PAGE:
It’s the greentails that seem to bring out the worst in me. When I can get my hands on a few greentails, something ugly happens: I want to get my hands on ALL the greentails. There’s a Facebook page I follow for a shrimper near Morehead City — I would tell you the name, but I already have to run to the truck when the family posts that there are fresh shrimp incoming. Buyers will line the highway. The little buggers can sell out fast. I’d like for everyone to have a chance at sampling the best shrimp on the planet. But only after I go first.

I’ll buy 10 or 20 or more pounds of these whopper shrimp and bring them back to our Morehead City house to head and freeze. This is when Julie typically finds one of those errands that simply cannot wait another second — a citronella candle that must be replaced, or the sudden discovery that we are low on tortilla chips from The Friendly Market. But that’s OK. There’s a pleasing rhythm to heading shrimp, and a sense of instant gratification as the pile of ready-for-the-grill greentails grows higher. I can’t lay claim to having primed tobacco, but popping off shrimp heads in the shade, a cold beer nearby, folks waving and honking as they pass — that’s a little piece of coastal heritage shared by many Tar Heels. The hardest part is not dropping the beer as I hold it with shrimp-slimed hands. But practice makes perfect, as in all things.

The Ramblin’ Man treasures every wild-caught local shrimp he can get his hands on. photograph by Emily Chaplin and Chris Council

I head them all at once and freeze them in zippered bags and recycled milk cartons. I’ll stack the finished wares like gold ingots in a downstairs freezer back home. And I promise: Throughout this process, I intend to share the bounty. I imagine the faces of my friends lighting up as they see a bag of North Carolina greentails in my hand. Some people bring wine to a dinner party. I plan on bringing the first fruits of Poseidon.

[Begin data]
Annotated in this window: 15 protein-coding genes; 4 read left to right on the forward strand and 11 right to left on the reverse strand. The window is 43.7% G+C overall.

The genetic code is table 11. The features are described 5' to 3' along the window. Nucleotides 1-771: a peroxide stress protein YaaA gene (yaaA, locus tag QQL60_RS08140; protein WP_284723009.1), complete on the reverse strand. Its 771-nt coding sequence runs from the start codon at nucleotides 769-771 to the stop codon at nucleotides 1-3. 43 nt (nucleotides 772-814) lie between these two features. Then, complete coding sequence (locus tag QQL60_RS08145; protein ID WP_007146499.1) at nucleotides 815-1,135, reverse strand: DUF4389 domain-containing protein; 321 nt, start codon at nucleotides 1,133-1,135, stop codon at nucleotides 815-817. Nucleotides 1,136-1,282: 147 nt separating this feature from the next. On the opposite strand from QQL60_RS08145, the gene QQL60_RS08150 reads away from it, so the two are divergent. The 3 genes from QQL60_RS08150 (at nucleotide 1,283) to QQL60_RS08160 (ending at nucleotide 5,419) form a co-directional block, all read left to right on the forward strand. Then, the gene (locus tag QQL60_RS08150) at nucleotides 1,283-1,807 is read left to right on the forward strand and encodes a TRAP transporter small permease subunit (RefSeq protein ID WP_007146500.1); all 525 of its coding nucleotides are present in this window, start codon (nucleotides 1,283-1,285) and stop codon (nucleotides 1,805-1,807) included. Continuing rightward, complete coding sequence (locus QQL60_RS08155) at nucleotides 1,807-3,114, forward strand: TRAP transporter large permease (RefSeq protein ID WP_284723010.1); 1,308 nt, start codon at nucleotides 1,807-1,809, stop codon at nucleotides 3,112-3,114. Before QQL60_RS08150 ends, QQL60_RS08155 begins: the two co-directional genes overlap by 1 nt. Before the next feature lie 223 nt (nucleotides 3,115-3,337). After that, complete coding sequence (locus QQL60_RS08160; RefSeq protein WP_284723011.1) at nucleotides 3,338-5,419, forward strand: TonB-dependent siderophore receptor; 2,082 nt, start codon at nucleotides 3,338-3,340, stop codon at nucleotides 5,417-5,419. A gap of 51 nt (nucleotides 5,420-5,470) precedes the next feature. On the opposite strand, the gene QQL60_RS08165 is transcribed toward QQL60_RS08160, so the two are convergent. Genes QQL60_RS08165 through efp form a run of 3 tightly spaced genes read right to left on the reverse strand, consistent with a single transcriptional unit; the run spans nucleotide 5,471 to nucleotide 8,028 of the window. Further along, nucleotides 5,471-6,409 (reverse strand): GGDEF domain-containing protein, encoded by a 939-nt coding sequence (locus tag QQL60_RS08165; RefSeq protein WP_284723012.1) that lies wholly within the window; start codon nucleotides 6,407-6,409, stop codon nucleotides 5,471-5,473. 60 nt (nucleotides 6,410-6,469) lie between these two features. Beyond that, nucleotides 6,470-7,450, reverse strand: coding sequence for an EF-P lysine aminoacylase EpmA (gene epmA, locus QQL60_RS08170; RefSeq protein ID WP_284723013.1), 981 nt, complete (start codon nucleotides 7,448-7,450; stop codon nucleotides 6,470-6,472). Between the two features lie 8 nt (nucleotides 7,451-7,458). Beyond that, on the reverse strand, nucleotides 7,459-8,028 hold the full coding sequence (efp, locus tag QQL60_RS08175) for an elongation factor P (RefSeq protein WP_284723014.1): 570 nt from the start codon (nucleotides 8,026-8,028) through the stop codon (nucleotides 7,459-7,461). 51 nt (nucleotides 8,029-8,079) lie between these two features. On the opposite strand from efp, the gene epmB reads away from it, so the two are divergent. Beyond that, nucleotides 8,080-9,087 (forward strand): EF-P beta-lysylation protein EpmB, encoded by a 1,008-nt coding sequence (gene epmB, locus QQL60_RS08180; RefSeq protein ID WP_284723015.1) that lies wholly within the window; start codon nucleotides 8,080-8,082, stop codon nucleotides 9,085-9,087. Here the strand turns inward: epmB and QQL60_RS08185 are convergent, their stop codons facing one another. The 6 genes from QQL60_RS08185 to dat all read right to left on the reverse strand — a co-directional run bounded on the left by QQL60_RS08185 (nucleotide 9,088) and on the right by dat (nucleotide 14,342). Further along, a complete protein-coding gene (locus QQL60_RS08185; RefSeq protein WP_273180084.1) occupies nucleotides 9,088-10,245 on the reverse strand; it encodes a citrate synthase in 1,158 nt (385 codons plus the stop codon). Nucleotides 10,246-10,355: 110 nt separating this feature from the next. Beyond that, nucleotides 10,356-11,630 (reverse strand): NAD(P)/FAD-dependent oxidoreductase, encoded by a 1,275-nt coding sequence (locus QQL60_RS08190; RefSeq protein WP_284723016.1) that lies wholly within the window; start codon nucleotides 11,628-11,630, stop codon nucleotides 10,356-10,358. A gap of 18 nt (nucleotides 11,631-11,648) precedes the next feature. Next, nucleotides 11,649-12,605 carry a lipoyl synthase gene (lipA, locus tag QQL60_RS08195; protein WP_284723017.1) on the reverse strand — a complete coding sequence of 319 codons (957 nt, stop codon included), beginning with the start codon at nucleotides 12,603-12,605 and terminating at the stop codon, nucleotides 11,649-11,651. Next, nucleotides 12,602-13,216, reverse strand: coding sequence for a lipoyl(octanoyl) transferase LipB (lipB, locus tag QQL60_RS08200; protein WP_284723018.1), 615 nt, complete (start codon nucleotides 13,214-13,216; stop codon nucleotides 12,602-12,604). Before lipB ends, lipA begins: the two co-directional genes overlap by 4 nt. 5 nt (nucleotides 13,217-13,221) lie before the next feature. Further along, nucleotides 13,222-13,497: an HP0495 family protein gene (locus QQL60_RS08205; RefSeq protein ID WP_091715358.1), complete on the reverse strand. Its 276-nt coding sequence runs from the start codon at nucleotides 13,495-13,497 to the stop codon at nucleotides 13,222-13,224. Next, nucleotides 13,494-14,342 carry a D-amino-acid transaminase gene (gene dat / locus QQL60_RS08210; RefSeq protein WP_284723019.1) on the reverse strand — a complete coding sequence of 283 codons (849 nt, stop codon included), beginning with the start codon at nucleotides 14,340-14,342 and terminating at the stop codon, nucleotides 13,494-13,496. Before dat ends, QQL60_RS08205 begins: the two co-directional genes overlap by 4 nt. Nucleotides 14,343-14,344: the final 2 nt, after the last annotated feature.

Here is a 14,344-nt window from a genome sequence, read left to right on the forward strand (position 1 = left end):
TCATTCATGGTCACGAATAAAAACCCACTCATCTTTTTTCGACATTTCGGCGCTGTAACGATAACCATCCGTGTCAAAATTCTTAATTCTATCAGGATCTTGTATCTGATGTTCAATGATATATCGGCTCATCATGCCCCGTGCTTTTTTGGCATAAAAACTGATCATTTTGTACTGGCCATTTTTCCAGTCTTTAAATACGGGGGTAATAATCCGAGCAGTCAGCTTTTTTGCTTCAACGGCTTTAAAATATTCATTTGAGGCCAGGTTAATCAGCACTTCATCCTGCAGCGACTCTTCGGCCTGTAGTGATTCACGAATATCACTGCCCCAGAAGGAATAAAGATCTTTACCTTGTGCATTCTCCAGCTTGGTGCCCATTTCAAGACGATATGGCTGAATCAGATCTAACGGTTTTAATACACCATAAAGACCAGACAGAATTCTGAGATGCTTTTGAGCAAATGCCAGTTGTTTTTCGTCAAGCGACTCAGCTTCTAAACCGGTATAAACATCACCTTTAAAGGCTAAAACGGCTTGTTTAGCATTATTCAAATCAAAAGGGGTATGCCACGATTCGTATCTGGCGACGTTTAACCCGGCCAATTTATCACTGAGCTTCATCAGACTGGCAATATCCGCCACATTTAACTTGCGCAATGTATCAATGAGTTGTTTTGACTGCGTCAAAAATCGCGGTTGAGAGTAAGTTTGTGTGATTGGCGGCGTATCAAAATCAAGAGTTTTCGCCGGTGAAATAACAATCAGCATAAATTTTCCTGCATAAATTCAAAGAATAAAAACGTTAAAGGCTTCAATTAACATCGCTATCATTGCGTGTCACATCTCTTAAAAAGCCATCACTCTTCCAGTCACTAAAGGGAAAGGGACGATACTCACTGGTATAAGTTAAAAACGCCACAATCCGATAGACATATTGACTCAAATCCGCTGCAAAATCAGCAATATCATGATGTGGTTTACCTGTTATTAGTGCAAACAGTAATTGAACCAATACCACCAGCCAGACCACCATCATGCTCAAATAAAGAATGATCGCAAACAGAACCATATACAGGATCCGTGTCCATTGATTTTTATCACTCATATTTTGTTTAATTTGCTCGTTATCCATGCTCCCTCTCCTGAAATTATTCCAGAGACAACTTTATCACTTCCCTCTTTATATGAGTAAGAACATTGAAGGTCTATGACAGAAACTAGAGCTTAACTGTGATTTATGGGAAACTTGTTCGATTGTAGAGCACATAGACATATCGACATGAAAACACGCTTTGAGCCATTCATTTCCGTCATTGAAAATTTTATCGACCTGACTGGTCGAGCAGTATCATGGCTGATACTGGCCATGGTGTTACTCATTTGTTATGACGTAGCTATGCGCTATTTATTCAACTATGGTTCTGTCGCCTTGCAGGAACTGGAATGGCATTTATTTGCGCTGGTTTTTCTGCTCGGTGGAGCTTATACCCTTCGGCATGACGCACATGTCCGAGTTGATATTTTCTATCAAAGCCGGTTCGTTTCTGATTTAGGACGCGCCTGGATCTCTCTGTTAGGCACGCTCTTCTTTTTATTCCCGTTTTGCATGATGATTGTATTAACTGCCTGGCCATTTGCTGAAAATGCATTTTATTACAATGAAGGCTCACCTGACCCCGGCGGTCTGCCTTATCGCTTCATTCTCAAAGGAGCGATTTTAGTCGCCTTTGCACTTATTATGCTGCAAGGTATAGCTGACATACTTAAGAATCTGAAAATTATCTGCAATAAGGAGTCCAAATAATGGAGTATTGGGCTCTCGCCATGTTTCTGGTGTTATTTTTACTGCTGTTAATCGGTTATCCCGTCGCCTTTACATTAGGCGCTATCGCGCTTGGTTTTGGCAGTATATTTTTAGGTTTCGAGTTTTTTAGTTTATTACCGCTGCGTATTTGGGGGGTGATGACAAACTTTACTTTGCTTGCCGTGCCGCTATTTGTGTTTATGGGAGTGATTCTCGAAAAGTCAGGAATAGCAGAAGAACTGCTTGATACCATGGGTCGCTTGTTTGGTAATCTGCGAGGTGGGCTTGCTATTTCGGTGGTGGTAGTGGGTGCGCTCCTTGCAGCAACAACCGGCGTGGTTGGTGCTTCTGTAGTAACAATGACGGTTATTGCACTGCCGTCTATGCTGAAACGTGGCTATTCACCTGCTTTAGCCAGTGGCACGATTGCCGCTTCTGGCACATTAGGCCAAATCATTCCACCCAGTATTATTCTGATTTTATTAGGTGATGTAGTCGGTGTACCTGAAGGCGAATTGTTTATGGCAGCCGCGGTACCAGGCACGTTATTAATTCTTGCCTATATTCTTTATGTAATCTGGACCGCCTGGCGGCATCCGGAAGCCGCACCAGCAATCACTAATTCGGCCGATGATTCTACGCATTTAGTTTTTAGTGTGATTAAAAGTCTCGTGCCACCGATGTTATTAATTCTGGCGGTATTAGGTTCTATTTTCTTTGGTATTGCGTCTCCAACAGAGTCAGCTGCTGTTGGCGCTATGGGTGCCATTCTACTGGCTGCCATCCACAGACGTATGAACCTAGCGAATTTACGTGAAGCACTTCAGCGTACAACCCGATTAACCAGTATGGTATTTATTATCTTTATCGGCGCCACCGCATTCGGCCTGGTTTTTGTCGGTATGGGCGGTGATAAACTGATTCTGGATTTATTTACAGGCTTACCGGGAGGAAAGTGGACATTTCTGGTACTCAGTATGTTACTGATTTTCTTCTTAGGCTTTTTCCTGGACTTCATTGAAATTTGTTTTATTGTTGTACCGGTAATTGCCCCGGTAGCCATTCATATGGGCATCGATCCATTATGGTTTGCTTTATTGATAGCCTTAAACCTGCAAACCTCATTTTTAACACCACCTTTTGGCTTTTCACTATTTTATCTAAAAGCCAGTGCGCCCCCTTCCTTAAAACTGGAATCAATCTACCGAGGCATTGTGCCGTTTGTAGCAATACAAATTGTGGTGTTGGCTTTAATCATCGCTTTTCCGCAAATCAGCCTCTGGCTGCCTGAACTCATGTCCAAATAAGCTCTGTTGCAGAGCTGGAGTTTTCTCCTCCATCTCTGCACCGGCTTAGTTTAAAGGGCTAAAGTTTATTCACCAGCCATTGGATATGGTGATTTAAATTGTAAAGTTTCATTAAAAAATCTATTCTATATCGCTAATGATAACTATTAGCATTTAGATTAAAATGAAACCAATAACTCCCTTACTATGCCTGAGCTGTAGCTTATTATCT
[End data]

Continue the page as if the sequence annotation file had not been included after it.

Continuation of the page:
The sad truth, however, is that it doesn’t always work out that way. Sometimes, it works out like this: Julie waits upstairs, dressed for a dinner date or holiday party. I stand at the freezer, torn between the dark side and the light. I know what I should do. But as the questions come to me, unbidden and unwelcome, the cold updraft from the open freezer door finds its way to my heart. And I feel it harden, like Pharaoh’s as he contemplated freeing the Israelites.

How nice was this person to me this year, really? Maybe pretty nice. But think this through. Do they actually deserve a bag of cherished greentails, all headed by hand and sealed in a block of ice? Are you sure they’re worthy? Were they that good a friend?

Truthfully, as you might imagine, they almost never were. I shut the freezer door. We’ll pick up a bottle of wine on the way to the party. Or cheese straws.

When it comes to shrimp, dadgum, it’s hard to be good.

This story was published on Jul 25, 2022

T. Edward Nickens

Nickens is editor-at-large of Field & Stream and the author of The Total Outdoorsman Manual and The Last Wild Road: Adventures and Essays from a Sporting Life. His articles also appear in Smithsonian and Audubon magazines.